How to dance tinikling steps

Tinikling Folk Dance - Mr. Sickler's Physical Education Website


Tinikling is a traditional Philippine folk dance which originated during the Spanish colonial era.[1] The dance involves two people beating, tapping, and sliding bamboo poles on the ground and against each other in coordination with one or more dancers who step over and in between the poles in a dance. It is traditionally danced to rondalla music, a sort of serenade played by an ensemble of stringed instruments which originated in Spain during the Middle Ages. (Wikipedia)

What You Need to Know

You will be assessed on your groups ability to work together, problem solve and perform a 6 Step/8 Count Tinikling Routine.   

CA Physical Education State Standards

Rhythmic Skills

1.7 Perform folk and line dances.
1.8 Develop, refine, and demonstrate routines to music
2.10 Identify steps and rhythm patterns for folk and line dances.
2.11 Explain how movement qualities contribute to the aesthetic dimension of physical activity.
5.1 Participate productively in group physical activities.
5.2 Evaluate individual responsibility in group efforts.
Social Interaction
5.3 Identify and define the role of each participant in a cooperative physical activity.
Group Dynamics
5.4 Identify and agree on a common goal when participating in a cooperative physical activity. 5.5 Analyze possible solutions to a movement problem in a cooperative physical activity and come to a consensus on the best solution.

Unit Learning Materials

  • Click HERE to read "The What Is Tinikling And Why" Handout that was explained in class
  • Pole Banging Safety Video- this is a great resource to watch so you keep yourself and your dancers safe
  • Click HERE for Step by Step written instructions for each of the 5 Tinikling Steps
  • Click HERE for the "Cheat Sheet" that was created to help groups find videos and resources
  • Click HERE to see all of the Tinikling Assessment "CheckPoints"
  • Click HERE to see the Assessment Rubric that will be used for the Final Group Performance

Homework Assignments​

  • This Pole Banging Assignment was posted on Google Classroom 2 weeks before the unit began to help prepare students for pole banging fundamentals.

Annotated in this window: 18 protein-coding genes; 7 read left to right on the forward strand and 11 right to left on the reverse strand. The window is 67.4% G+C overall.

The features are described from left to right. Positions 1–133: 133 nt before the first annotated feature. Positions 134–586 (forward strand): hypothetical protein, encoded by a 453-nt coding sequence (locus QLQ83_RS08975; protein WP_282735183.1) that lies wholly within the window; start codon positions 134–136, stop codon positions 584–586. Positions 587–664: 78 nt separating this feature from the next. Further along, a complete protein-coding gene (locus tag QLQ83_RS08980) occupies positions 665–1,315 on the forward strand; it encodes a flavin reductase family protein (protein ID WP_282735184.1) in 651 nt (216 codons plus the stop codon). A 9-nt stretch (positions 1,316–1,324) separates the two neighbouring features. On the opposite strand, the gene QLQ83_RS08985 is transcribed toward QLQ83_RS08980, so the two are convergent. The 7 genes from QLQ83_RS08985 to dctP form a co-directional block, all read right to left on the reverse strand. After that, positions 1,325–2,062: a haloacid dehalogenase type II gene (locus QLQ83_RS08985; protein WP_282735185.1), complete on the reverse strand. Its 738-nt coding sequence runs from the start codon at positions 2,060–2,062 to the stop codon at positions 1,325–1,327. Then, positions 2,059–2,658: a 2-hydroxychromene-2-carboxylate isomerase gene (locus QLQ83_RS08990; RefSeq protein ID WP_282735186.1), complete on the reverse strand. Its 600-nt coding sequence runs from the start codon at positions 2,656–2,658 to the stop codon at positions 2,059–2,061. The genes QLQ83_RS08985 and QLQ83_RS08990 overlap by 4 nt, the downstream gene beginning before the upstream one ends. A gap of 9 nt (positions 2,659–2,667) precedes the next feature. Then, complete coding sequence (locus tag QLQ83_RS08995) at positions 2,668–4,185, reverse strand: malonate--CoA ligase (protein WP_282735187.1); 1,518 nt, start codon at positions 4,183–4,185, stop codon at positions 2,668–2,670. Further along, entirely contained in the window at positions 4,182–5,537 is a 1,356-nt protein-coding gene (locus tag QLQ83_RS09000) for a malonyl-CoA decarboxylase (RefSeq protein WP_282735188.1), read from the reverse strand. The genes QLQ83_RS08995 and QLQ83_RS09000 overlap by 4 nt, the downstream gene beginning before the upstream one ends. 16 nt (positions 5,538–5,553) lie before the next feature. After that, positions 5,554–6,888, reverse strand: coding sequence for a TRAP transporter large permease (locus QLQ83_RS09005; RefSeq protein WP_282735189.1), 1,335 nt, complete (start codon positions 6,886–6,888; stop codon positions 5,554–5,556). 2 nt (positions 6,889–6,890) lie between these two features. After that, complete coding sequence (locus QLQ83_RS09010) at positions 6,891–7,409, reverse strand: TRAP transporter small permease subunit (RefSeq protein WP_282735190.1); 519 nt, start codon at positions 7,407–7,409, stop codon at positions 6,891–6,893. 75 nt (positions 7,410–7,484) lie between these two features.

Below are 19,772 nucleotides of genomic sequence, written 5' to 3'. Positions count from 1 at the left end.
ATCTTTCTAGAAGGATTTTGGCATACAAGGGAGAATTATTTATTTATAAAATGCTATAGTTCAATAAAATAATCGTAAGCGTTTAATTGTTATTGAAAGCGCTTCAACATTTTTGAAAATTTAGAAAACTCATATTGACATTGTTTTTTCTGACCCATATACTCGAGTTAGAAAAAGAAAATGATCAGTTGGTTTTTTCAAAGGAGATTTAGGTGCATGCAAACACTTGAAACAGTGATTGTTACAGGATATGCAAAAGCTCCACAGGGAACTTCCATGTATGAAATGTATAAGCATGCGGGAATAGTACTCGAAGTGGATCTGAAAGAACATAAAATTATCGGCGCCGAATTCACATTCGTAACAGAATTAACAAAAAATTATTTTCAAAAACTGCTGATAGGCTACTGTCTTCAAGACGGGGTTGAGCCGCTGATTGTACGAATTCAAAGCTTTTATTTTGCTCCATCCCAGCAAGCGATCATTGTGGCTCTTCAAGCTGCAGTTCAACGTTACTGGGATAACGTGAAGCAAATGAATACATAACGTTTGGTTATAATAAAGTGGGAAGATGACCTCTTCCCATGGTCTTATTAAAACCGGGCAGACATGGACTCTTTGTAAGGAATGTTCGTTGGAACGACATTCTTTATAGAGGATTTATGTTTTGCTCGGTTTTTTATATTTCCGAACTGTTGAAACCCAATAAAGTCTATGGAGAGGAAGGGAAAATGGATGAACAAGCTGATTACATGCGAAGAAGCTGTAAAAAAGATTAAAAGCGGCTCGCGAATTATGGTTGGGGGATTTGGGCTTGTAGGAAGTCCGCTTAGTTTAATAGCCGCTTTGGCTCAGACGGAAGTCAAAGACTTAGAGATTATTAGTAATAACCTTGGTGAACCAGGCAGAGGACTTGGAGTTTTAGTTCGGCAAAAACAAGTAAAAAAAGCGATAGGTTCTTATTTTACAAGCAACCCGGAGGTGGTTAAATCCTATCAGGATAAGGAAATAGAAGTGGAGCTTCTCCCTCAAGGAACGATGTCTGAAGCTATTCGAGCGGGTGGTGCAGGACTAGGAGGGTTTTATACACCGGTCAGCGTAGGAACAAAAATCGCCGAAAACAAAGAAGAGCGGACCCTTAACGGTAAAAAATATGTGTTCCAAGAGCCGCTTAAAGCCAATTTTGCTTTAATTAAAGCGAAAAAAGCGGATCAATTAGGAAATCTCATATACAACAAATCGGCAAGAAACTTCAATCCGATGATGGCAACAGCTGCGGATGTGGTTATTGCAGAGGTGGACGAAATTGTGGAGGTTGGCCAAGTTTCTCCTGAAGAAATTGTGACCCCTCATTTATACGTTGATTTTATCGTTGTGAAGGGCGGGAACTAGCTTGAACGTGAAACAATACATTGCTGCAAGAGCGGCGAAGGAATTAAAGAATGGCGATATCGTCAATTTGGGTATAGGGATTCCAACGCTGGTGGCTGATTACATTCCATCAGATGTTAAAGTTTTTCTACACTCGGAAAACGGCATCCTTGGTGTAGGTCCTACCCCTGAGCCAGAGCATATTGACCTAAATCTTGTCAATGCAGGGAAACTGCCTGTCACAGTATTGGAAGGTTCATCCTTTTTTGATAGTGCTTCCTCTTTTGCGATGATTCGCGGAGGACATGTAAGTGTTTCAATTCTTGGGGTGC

• ​This Reflection Assignment was posted on Google Classroom at the end of the unit. 


The 5 Steps

----There are 5 Steps that your group will be required to learn for your Final Performance.  Below are the Instructional Videos for each Step.  There is also a pole banging safety video that everyone has to watch.

  • Pole Banging Technique and Safety
  • Step 1- The Lateral Step
  • Step 2- The Diagonal Hop Step
  • Step 3- The Travel Step
  • Step 4 (Version 1)- The Straddle Step (w/ turns)- dancers finish on same side
  • Step 4 (Version 2)- The Straddle Step (w/turns)- dancers finish on opposite sides
  • Step 5- The Forward and Back Step 

This is a LONG VIDEO showing both some instructional videos and the performance of the entire dance.   This is really helpful when trying to understand what the dance looks like.

Click HERE to see the album that has all the videos in it.

Transitions from Step to Step

​It is really important to see how steps transition from one to the other, check out these videos showing the transition:

  • Step 1 into Step 2
  • Step 2 into Step 3

Below is a Version 1 or 2 of Step 3 into 4 and Step 4 into 5.  The Version you choose will depend on your Made Up Step 6 move.  If the move have the dancers start on the same side, you will use Version 1.  If the dances start on opposite side, you will use Version 2

  • Step 3 into Step 4 (Version 1)
  • (Version 1)- where you end up on the same side at the end of Step 4
  • Step 3 into Step 4 (Version 2)- where you end up on opposite sides at the end of Step 
  • Step 4 into Step 5 (Version 1)
  • Step 4 into Step 5 (Version 2)
  • Steps 1-5 (Version 1) combined
  • Steps 1-5 (Version 2) combined

All Star Work

2019- 2020 All Star Tinikling Dance Performances 

  • ​Performance #1
  • ​Performance #2
  • Performance #3
  • Performance #4
  • Performance #5

2019-20 All Star Tinikling Reflection Assignments

  • All Star Reflection
  • All Star Reflection
  • All Star Reflection (w/ parent extra credit) 
  • All Star Reflection​  



Tinikling Ideas

Description of Activity

Tinikling is the most popular and best known dance of the Philippines, receiving acclaim as their national dance. The dance is similar to rope jumping, but instead of a spinning rope, two bamboo poles are hit against raised blocks on the floor and then together. Tinikling actually means "bamboo dance" in English. The dance requires one person to operate each end of the poles, and one or more dancers to move in and out of the poles.

Photo taken by Divine Marcelo 2001 Likha Pilippino Folk Ensemble. Check out their website at